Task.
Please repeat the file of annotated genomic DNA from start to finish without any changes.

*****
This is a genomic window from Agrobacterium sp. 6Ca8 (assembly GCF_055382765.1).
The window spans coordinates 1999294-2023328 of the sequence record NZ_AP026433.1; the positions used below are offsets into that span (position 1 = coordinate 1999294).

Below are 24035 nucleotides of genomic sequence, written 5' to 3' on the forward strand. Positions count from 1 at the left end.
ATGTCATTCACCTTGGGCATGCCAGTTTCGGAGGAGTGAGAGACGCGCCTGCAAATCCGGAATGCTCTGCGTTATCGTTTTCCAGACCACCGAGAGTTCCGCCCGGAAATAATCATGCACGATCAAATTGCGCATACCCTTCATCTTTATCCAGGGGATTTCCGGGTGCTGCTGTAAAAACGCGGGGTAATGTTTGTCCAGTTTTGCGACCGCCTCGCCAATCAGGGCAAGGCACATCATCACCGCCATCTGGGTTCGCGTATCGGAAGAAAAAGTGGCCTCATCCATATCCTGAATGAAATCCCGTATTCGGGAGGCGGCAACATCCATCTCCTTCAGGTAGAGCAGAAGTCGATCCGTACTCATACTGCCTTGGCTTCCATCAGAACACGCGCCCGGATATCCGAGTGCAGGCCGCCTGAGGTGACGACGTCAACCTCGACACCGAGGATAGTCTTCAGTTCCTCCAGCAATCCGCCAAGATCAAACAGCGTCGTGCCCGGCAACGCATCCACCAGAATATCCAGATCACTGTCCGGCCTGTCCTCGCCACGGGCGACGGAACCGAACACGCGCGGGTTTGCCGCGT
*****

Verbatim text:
This is a genomic window from Agrobacterium sp. 6Ca8 (assembly GCF_055382765.1).
The window spans coordinates 1999294-2023328 of the sequence record NZ_AP026433.1; the positions used below are offsets into that span (position 1 = coordinate 1999294).

Below are 24035 nucleotides of genomic sequence, written 5' to 3' on the forward strand. Positions count from 1 at the left end.
ATGTCATTCACCTTGGGCATGCCAGTTTCGGAGGAGTGAGAGACGCGCCTGCAAATCCGGAATGCTCTGCGTTATCGTTTTCCAGACCACCGAGAGTTCCGCCCGGAAATAATCATGCACGATCAAATTGCGCATACCCTTCATCTTTATCCAGGGGATTTCCGGGTGCTGCTGTAAAAACGCGGGGTAATGTTTGTCCAGTTTTGCGACCGCCTCGCCAATCAGGGCAAGGCACATCATCACCGCCATCTGGGTTCGCGTATCGGAAGAAAAAGTGGCCTCATCCATATCCTGAATGAAATCCCGTATTCGGGAGGCGGCAACATCCATCTCCTTCAGGTAGAGCAGAAGTCGATCCGTACTCATACTGCCTTGGCTTCCATCAGAACACGCGCCCGGATATCCGAGTGCAGGCCGCCTGAGGTGACGACGTCAACCTCGACACCGAGGATAGTCTTCAGTTCCTCCAGCAATCCGCCAAGATCAAACAGCGTCGTGCCCGGCAACGCATCCACCAGAATATCCAGATCACTGTCCGGCCTGTCCTCGCCACGGGCGACGGAACCGAACACGCGCGGGTTTGCCGCGT